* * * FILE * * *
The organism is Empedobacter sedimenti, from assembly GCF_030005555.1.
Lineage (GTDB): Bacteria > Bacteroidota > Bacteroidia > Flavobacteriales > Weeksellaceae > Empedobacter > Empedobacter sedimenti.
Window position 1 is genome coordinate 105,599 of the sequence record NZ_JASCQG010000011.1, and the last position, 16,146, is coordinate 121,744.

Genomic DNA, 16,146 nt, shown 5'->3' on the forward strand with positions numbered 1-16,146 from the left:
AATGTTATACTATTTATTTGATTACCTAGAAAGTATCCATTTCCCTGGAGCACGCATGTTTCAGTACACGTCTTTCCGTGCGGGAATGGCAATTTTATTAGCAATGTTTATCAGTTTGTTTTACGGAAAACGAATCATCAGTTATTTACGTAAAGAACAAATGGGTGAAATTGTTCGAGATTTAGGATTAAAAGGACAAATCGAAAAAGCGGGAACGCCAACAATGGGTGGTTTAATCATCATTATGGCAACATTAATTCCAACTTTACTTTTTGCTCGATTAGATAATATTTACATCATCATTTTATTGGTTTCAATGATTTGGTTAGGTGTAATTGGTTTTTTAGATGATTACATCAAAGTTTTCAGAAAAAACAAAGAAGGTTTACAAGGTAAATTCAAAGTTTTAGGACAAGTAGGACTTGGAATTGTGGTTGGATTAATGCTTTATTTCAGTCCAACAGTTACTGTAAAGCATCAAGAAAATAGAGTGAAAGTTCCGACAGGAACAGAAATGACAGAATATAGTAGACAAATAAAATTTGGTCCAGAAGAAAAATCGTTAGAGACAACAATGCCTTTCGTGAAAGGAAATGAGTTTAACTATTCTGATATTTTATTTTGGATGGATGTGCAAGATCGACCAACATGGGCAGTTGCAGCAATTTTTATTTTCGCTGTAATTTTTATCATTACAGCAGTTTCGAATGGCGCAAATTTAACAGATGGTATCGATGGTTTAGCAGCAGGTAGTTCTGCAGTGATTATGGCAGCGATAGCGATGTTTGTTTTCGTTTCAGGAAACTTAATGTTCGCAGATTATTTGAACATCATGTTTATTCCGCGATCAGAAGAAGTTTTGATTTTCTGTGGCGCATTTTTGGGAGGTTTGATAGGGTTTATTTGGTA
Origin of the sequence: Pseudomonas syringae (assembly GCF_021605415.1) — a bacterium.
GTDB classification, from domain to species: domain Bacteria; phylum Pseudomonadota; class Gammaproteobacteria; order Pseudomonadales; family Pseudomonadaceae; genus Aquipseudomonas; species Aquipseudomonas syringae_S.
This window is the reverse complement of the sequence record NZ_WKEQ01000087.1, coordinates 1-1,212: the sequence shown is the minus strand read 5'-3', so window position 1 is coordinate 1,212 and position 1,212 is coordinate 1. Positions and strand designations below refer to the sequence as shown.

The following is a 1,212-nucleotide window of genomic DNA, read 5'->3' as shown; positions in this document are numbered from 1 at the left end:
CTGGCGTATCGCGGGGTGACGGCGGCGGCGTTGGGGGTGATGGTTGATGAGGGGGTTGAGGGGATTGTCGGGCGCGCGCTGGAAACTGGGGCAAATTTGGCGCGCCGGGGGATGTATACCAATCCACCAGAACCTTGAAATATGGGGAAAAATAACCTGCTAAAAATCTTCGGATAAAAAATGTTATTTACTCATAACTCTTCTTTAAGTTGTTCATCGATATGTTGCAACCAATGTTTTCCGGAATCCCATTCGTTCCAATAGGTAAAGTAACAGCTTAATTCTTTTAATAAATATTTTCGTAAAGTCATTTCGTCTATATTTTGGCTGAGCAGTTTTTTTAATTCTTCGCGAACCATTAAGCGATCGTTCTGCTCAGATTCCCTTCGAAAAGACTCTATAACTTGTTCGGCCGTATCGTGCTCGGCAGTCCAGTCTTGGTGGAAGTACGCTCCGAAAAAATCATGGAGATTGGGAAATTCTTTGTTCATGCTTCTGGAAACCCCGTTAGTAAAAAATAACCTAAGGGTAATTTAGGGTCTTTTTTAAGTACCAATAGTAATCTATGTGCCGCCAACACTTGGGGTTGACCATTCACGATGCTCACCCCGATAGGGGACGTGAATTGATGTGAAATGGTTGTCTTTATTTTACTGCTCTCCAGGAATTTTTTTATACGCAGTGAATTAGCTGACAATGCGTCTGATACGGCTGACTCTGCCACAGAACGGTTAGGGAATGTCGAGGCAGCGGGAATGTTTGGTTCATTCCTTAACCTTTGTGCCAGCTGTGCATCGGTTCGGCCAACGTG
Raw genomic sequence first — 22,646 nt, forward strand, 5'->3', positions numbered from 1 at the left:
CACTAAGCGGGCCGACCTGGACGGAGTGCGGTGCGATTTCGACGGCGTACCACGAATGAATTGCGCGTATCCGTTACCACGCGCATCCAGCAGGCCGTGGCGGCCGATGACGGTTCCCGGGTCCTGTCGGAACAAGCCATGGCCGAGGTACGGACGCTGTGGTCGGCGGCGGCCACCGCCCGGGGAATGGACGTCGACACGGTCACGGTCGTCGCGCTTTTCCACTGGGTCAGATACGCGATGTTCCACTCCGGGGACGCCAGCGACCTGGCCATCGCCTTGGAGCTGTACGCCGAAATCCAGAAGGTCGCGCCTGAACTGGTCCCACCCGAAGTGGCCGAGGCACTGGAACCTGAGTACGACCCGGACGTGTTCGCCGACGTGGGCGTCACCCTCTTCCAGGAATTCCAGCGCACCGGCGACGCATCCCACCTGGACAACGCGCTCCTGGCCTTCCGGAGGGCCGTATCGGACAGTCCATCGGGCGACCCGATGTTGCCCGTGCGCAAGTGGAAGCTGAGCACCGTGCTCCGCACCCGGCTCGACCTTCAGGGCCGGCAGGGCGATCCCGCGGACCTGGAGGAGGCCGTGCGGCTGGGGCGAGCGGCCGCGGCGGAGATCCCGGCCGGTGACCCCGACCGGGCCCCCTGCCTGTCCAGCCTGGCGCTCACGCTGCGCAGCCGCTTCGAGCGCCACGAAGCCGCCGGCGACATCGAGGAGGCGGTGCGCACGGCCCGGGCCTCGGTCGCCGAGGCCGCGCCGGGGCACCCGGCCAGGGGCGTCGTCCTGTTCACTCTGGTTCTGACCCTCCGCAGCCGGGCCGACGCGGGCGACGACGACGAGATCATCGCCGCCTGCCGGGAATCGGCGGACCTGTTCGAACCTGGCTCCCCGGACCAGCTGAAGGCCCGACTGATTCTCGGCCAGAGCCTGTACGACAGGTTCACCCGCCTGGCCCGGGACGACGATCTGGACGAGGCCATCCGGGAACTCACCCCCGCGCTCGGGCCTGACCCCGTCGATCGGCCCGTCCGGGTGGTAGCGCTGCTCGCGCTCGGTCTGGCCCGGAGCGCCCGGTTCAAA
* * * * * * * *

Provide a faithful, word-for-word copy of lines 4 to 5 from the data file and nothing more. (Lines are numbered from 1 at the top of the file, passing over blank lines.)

Genomic DNA, 16,146 nt, shown 5'->3' on the forward strand with positions numbered 1-16,146 from the left:
AATGTTATACTATTTATTTGATTACCTAGAAAGTATCCATTTCCCTGGAGCACGCATGTTTCAGTACACGTCTTTCCGTGCGGGAATGGCAATTTTATTAGCAATGTTTATCAGTTTGTTTTACGGAAAACGAATCATCAGTTATTTACGTAAAGAACAAATGGGTGAAATTGTTCGAGATTTAGGATTAAAAGGACAAATCGAAAAAGCGGGAACGCCAACAATGGGTGGTTTAATCATCATTATGGCAACATTAATTCCAACTTTACTTTTTGCTCGATTAGATAATATTTACATCATCATTTTATTGGTTTCAATGATTTGGTTAGGTGTAATTGGTTTTTTAGATGATTACATCAAAGTTTTCAGAAAAAACAAAGAAGGTTTACAAGGTAAATTCAAAGTTTTAGGACAAGTAGGACTTGGAATTGTGGTTGGATTAATGCTTTATTTCAGTCCAACAGTTACTGTAAAGCATCAAGAAAATAGAGTGAAAGTTCCGACAGGAACAGAAATGACAGAATATAGTAGACAAATAAAATTTGGTCCAGAAGAAAAATCGTTAGAGACAACAATGCCTTTCGTGAAAGGAAATGAGTTTAACTATTCTGATATTTTATTTTGGATGGATGTGCAAGATCGACCAACATGGGCAGTTGCAGCAATTTTTATTTTCGCTGTAATTTTTATCATTACAGCAGTTTCGAATGGCGCAAATTTAACAGATGGTATCGATGGTTTAGCAGCAGGTAGTTCTGCAGTGATTATGGCAGCGATAGCGATGTTTGTTTTCGTTTCAGGAAACTTAATGTTCGCAGATTATTTGAACATCATGTTTATTCCGCGATCAGAAGAAGTTTTGATTTTCTGTGGCGCATTTTTGGGAGGTTTGATAGGGTTTATTTGGTA